WANT to be more productive? Keep your nose to the grindstone, or your fingers on the keyboard and your eyes on the screen. Because the more time you put in, the more you’ll get done, right?
Wrong. A growing body of evidence shows that taking regular breaks from mental tasks improves productivity and creativity — and that skipping breaks can lead to stress and exhaustion.
I think I’ll go to the gym now.
Mental concentration is similar to a muscle, says John P. Trougakos, an assistant management professor at the University of Toronto Scarborough and the Rotman School of Management. It becomes fatigued after sustained use and needs a rest period before it can recover, he explains — much as a weight lifter needs rest before doing a second round of repetitions at the gym.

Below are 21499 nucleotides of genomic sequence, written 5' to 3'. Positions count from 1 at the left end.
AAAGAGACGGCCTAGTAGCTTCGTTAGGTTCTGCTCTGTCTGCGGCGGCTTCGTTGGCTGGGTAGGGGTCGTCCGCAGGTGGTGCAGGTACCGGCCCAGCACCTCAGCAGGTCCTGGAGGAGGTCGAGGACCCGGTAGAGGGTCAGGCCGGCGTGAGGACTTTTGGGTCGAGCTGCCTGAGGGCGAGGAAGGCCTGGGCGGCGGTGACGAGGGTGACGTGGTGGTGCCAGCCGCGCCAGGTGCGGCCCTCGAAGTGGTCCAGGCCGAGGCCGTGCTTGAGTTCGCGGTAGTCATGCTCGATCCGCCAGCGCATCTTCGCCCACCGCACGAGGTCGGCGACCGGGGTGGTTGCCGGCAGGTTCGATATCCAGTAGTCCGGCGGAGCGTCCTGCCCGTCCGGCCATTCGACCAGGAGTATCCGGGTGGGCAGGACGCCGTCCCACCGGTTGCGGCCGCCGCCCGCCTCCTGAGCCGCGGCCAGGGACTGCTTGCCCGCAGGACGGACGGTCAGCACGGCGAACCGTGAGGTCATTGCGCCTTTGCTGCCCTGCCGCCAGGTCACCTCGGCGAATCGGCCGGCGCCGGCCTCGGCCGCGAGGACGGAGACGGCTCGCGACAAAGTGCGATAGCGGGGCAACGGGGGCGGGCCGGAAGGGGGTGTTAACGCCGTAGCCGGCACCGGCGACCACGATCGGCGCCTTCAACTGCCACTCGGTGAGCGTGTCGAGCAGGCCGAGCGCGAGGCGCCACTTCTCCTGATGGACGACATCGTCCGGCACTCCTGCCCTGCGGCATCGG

Breaks are great. But I feel guilty taking too many of them.
Breaks can induce guilt because they’re “this little oasis of personal time that we get while we’re selling ourselves to someone else,” Professor Trougakos says. But that’s just the point.
Employees generally need to detach from their work and their work space to recharge their internal resources, he says. Options include walking, reading a book in another room or taking the all-important lunch break, which provides both nutritional and cognitive recharging.